Fangs of New Orleans: Saturnalia LARP
December 16, 2022 Jamey Alea 0 Comments
It had been a few years since I’d done a blockbuster LARP, but that changed in November when my girlfriend and I traveled down to New Orleans to participate in Saturnalia, a blockbuster nordic event hosted by Reverie Studios. Not only was it my first event since 2018, it was also my first nordic that I had ever done that wasn’t hosted by Jackalope LARP, so I was curious to see how another studio would do it!
As suggested by the name, the game was based around the ancient Roman holiday Saturnalia, and the themes of the game were related to Saturnalia traditions: celebrations and letting loose, subversions of expectations and role reversals, and most of all, change. In the traditional Roman Saturnalia, slaves would be treated to a fine banquet, served by their masters, and this VtM-themed Saturnalia thought about how that kind of role reversal could play out between Camarilla elders and Anarch neonates. Players were encouraged to put everything on the table and explore ways that our characters could change and grow. Gifts are also a Saturnalia tradition, and I’ve seen some gifting at other LARP events, but I loved that there was more of a focus on the gifting of tokens, because I love making little crafts for other people.
From a logistical perspective, there were a couple things that were very different about Saturnalia than other LARPs I’ve been to. Probably the biggest one was the setting: rather than taking place at a single venue, it was spread out across the French Quarter at a number of different venues. It was also less structured than I was used to in terms of plot and character options, with the game runners leaving much more up to the players than I expected. I found both of these things to have pretty distinct pros and cons, but let’s start with the good stuff.
Like other LARPs I’ve played in, there were pre-made characters, or at least, there kind of were. I grabbed a character seed that put me in an occult-themed coterie called the Arcana. All the members of the Arcana were themed after tarot cards, and my role was Temperance, the peace-maker of the group.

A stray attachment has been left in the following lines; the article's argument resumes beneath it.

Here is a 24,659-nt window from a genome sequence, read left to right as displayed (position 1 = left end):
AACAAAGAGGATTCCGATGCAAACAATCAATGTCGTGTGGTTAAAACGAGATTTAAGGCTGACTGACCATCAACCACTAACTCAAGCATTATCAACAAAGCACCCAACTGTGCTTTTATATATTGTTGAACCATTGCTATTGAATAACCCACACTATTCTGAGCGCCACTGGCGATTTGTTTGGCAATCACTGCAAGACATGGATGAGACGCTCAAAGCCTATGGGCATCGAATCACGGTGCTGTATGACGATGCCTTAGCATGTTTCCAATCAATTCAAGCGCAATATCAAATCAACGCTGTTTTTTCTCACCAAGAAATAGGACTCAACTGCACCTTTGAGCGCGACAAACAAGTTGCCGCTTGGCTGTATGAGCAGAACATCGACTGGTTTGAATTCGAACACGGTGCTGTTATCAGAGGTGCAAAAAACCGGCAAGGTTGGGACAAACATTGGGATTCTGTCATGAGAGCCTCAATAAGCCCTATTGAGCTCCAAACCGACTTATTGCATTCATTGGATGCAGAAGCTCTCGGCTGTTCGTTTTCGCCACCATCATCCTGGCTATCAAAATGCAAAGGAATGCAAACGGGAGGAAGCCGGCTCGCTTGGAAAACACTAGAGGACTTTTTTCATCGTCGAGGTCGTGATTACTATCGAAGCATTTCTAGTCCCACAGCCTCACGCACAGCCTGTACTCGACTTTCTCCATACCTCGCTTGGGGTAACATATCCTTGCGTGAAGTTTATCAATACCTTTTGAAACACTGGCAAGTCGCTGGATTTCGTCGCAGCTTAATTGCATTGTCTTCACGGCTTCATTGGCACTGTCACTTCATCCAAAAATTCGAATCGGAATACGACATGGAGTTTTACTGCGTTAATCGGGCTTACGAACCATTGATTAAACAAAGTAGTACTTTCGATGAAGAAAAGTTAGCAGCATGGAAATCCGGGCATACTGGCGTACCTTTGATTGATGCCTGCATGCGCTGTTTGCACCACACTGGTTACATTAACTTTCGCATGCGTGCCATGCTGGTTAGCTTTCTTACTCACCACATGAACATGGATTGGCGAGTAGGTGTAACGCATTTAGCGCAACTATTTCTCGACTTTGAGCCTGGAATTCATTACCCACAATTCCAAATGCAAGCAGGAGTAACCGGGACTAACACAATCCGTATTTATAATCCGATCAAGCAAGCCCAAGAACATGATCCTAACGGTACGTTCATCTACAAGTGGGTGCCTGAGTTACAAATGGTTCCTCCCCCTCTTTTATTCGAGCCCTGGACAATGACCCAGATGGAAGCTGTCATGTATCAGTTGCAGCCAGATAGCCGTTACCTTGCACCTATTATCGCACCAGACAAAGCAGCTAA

But past that, I was left to my own devices to decide what my character would be like. This suited me just fine, as I had something awfully specific I wanted to play: Leslie Flores-Alea, the childe of my long time character, Owen Alea. The problem was, as veteran vamp players know, that the longer you play characters, the more special snowflakes they become. So Owen and Leslie are Anarch Tremere from a unique bloodline that’s related to the Salubri—I apologize if you’re not a VtM person because deep lore, haha—but the big way the bloodline manifests is in the form of a third eye, which both Owen and Leslie have. Most games would not have let me do something so unusual, but the Saturnalia organizers encouraged me to tell the story I wanted to tell.
This worked out great for me! It was thrilling to play Leslie in live action and I was excited to introduce some House Alea lore to some of the other players in advance of it becoming canon in the upcoming War of Ages book. (I’ll have more to share about that when it gets closer to the release!) I also connected with the actual Salubri of the game and got involved in his ideas for a plot related to creating more Salubri via a ritual, which was super fun and compelling for me and would never have been allowed in more restrictive games. But I know some other players found the open-ended nature of the game very challenging. I definitely wouldn’t have been able to have such a rich experience if I hadn’t pretty much curated the entire thing myself in the weeks leading up to the game. Making your own fun is cool, but for an expensive blockbuster event, you shouldn’t have to make your own fun in order to have fun. For people who didn’t have time to invest that much energy beforehand, like I did, I could see how they would have trouble getting involved or figuring out what to engage with at the event.